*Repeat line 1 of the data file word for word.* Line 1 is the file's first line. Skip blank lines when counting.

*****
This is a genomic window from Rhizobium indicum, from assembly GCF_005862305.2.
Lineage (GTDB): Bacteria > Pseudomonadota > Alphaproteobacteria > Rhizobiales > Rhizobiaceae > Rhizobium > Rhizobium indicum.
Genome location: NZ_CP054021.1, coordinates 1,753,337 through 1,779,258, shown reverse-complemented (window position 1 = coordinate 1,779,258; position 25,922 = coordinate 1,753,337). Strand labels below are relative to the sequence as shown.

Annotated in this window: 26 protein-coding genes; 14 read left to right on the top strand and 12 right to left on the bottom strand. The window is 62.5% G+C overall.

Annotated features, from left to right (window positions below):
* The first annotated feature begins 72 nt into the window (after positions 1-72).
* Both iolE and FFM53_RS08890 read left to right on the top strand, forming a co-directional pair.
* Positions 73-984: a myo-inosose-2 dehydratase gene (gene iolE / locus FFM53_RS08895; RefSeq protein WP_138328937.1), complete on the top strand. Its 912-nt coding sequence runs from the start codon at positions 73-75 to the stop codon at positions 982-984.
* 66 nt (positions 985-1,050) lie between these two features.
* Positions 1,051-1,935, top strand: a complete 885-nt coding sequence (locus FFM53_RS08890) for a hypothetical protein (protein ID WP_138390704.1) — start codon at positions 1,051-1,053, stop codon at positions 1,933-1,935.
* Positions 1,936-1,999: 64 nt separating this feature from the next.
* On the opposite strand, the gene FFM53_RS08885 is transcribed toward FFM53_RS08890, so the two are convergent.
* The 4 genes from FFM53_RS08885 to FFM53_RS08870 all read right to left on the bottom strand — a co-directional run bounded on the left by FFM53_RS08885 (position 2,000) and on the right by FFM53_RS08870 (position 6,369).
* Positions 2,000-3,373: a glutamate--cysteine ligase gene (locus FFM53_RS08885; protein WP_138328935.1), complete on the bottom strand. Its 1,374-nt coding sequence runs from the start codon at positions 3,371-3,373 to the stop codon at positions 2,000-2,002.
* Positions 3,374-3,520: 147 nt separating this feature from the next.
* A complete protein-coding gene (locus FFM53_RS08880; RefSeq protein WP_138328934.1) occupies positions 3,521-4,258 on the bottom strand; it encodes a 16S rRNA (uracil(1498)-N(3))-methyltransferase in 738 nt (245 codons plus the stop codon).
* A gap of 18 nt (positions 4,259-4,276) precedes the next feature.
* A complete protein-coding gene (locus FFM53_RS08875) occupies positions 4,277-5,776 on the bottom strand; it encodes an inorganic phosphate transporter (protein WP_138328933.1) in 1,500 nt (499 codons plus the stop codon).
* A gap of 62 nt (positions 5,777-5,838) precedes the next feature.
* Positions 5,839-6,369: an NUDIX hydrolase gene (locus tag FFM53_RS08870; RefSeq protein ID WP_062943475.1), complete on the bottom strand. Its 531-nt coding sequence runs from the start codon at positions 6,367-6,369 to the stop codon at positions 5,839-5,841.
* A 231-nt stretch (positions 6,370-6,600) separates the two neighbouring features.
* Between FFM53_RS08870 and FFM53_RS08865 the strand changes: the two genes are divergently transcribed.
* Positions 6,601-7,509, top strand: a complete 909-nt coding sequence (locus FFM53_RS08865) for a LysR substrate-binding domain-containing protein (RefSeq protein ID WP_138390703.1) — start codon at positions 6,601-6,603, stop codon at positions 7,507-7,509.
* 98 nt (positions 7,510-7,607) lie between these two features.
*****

This is a genomic window from Rhizobium indicum, from assembly GCF_005862305.2.